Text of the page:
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Swann's Way

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Description

The Narrator begins by noting, “For a long time, I went to bed early.” He comments on the way sleep seems to alter one’s surroundings, and the way Habit makes one indifferent to them. He remembers being in his room in the family’s country home in Combray, while downstairs his parents entertain their friend Charles Swann, an elegant man of Jewish origin with strong ties to society (the character is modelled on Proust's friend Charles Ephrussi). Due to Swann’s visit, the Narrator is deprived of his mother’s goodnight kiss, but he gets her to spend the night reading to him. This memory is the only one he has of Combray, until years later the taste of a madeleine cake dipped in tea inspires a nostalgic incident of involuntary memory. He remembers having a similar snack as a child with his invalid aunt Leonie, and it leads to more memories of Combray...

From Publishers Weekly

14 July 2003 – Relax: it's fantastic. There's no question that Davis's American English is thinner and more literal than C.K. Scott Montcrieff's archaically inflected turns of phrase and idioms, at least as revised by Terence Kilmartin and later by D.J. Enright. The removal of some of the familiar layers of the past in this all-new translation gives one a feeling similar to that of encountering an old master painting that has just been cleaned: the colors seem sharper and momentarily disorienting. Yet many readers will find it exhilarating, allowing the text to shed slight airs that were not quite Proust's and making many of the jokes much more immediate (as when he implies that sense-organ atrophy in the bourgeois is a defense mechanism and the result of hardening unarticulated feelings). As accomplished translator and novelist Davis (The End of the Story) notes in her foreword, she has followed Proust's sentence structure as closely as possible "in its every aspect," including punctuation, word order and word choice. To take just one case, where Montcrieff/Kilmartin describe Mlle. Vinteuil finding it pleasant to metaphorically "sojourn" in sadism, Davis has the much more definitive "emigrate." Proust's psychological inquiry generally feels much sharper, giving a much more palpable sense of Freud and Bergson—and of the young Marcel's willful (if not malefic) manipulations of those around him. For first-timers who don't have French and are allergic to the slightest whiff of euphemism, this is the best means for traveling the way by Swann's. BOMC, Reader's Subscription and Insightout Book Club; 4-city translator tour.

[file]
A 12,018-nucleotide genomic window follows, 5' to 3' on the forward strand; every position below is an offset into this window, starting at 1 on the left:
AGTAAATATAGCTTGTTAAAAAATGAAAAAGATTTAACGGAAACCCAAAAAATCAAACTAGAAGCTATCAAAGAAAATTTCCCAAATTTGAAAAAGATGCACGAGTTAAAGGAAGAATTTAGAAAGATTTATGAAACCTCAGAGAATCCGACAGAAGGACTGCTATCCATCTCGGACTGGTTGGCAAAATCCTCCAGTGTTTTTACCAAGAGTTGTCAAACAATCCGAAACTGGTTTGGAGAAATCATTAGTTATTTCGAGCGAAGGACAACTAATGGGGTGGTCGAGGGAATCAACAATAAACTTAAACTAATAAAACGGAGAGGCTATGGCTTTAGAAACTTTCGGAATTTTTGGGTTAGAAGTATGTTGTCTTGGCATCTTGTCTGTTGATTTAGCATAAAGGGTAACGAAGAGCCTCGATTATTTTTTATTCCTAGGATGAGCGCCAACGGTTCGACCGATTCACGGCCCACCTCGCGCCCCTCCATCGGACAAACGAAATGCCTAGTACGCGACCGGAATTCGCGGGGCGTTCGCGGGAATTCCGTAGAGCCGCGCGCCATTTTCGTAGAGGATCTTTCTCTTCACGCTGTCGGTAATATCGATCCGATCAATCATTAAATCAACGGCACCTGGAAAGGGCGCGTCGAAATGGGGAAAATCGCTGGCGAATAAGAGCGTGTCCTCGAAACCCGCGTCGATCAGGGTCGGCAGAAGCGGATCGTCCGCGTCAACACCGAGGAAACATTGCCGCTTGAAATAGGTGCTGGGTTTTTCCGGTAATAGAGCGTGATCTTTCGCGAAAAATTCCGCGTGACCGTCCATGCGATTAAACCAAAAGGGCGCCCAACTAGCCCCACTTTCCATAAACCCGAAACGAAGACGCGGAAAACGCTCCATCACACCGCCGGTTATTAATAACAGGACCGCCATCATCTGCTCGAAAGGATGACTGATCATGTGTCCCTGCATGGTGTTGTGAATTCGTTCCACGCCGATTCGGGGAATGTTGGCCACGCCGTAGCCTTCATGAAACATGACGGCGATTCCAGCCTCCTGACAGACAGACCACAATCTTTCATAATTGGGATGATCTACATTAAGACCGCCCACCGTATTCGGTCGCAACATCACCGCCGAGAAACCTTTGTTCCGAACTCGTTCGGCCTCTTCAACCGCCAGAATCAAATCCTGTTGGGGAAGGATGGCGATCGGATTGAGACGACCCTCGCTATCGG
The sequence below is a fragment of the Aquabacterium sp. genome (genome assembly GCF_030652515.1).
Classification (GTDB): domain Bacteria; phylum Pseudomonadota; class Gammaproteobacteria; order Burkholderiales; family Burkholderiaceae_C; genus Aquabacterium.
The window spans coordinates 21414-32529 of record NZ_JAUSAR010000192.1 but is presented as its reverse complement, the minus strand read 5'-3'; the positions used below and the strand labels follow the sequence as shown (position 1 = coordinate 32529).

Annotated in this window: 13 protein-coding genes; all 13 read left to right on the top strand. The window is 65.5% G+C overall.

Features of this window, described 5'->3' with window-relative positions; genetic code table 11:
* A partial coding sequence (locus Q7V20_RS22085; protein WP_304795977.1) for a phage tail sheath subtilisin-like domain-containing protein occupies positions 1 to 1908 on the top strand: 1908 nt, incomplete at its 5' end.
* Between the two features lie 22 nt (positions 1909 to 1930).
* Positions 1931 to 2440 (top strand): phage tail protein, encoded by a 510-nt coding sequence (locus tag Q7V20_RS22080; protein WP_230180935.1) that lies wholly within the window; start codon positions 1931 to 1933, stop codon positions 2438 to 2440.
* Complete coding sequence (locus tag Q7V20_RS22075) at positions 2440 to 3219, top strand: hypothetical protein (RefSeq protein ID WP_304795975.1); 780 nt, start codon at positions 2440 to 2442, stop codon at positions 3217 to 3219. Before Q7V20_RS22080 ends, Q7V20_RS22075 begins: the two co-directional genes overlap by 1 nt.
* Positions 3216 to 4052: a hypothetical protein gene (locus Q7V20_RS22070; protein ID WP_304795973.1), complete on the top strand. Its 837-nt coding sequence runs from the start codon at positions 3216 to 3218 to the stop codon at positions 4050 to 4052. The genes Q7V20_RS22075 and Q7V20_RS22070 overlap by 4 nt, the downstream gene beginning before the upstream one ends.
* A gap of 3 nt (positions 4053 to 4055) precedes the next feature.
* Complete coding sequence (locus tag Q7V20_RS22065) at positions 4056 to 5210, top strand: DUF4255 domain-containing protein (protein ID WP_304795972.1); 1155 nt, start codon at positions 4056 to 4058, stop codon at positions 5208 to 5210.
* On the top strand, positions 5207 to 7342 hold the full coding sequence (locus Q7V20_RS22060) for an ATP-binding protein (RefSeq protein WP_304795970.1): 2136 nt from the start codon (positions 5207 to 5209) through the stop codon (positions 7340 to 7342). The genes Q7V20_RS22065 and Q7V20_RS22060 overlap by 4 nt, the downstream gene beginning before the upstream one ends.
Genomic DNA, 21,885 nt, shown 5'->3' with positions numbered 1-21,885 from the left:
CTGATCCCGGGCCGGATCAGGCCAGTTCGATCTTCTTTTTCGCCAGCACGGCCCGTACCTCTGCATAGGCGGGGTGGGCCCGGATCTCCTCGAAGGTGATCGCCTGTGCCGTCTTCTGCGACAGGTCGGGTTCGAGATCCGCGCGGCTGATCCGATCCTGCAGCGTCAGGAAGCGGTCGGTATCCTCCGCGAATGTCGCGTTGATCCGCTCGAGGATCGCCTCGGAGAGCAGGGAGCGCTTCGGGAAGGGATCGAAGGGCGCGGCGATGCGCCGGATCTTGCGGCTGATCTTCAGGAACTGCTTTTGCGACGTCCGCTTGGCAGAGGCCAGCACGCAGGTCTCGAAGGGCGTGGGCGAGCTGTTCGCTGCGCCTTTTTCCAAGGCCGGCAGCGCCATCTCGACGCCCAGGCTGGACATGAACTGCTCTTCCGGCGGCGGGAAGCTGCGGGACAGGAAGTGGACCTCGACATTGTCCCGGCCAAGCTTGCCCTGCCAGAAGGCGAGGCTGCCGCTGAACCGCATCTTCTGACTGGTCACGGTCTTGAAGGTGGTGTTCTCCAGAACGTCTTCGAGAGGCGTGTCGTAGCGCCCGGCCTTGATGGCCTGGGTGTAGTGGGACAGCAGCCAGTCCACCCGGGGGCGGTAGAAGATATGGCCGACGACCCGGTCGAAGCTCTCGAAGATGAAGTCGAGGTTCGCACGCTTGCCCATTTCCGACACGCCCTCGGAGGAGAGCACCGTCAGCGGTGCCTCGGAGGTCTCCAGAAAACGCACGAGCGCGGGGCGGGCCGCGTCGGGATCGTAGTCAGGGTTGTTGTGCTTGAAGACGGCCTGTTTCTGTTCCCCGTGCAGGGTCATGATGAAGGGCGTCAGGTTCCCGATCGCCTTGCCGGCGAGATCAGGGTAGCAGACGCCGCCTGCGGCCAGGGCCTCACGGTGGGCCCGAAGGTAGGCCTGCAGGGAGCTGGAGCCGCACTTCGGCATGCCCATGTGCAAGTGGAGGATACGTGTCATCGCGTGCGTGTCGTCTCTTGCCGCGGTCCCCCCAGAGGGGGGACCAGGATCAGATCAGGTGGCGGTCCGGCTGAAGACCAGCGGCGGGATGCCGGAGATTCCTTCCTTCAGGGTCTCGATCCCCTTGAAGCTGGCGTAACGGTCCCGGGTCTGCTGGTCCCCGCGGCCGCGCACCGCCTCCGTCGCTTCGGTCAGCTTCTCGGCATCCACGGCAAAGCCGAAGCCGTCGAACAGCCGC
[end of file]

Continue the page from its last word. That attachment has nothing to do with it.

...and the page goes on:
Swann's Way
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  • 0,99 €
  • Available on iPhone, iPad, iPod touch, and Mac.
  • Category: Fiction & Literature
  • Published: 15 November 2011
  • Publisher: Lulu.com
  • Print Length: 830 Pages
  • Language: English
  • Requirements: To view this book, you must have an iOS device with iBooks 1.3.1 or later and iOS 4.3.3 or later, or a Mac with iBooks 1.0 or later and OS X 10.9 or later.

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